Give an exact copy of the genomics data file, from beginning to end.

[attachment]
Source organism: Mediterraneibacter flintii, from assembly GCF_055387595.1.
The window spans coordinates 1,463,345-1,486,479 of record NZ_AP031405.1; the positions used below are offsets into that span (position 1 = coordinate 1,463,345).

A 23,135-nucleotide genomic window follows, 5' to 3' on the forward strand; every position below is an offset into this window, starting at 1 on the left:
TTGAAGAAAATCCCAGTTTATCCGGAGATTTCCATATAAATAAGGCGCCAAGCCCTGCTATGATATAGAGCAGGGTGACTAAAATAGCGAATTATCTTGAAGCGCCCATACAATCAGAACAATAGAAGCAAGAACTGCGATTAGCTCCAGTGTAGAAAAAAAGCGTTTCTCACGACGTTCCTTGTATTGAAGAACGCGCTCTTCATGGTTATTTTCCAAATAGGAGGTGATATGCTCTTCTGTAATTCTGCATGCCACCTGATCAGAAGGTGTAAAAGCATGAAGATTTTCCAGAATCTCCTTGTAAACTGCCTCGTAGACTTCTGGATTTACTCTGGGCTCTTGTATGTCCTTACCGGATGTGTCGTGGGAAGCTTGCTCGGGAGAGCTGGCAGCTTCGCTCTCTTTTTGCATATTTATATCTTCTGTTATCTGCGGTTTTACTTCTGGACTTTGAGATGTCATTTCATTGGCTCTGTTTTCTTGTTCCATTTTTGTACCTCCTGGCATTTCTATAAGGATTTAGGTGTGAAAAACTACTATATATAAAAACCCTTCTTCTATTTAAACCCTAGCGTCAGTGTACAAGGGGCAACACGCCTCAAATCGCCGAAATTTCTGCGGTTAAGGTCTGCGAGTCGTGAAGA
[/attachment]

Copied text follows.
Source organism: Mediterraneibacter flintii, from assembly GCF_055387595.1.
The window spans coordinates 1,463,345-1,486,479 of record NZ_AP031405.1; the positions used below are offsets into that span (position 1 = coordinate 1,463,345).

A 23,135-nucleotide genomic window follows, 5' to 3' on the forward strand; every position below is an offset into this window, starting at 1 on the left:
TTGAAGAAAATCCCAGTTTATCCGGAGATTTCCATATAAATAAGGCGCCAAGCCCTGCTATGATATAGAGCAGGGTGACTAAAATAGCGAATTATCTTGAAGCGCCCATACAATCAGAACAATAGAAGCAAGAACTGCGATTAGCTCCAGTGTAGAAAAAAAGCGTTTCTCACGACGTTCCTTGTATTGAAGAACGCGCTCTTCATGGTTATTTTCCAAATAGGAGGTGATATGCTCTTCTGTAATTCTGCATGCCACCTGATCAGAAGGTGTAAAAGCATGAAGATTTTCCAGAATCTCCTTGTAAACTGCCTCGTAGACTTCTGGATTTACTCTGGGCTCTTGTATGTCCTTACCGGATGTGTCGTGGGAAGCTTGCTCGGGAGAGCTGGCAGCTTCGCTCTCTTTTTGCATATTTATATCTTCTGTTATCTGCGGTTTTACTTCTGGACTTTGAGATGTCATTTCATTGGCTCTGTTTTCTTGTTCCATTTTTGTACCTCCTGGCATTTCTATAAGGATTTAGGTGTGAAAAACTACTATATATAAAAACCCTTCTTCTATTTAAACCCTAGCGTCAGTGTACAAGGGGCAACACGCCTCAAATCGCCGAAATTTCTGCGGTTAAGGTCTGCGAGTCGTGAAGA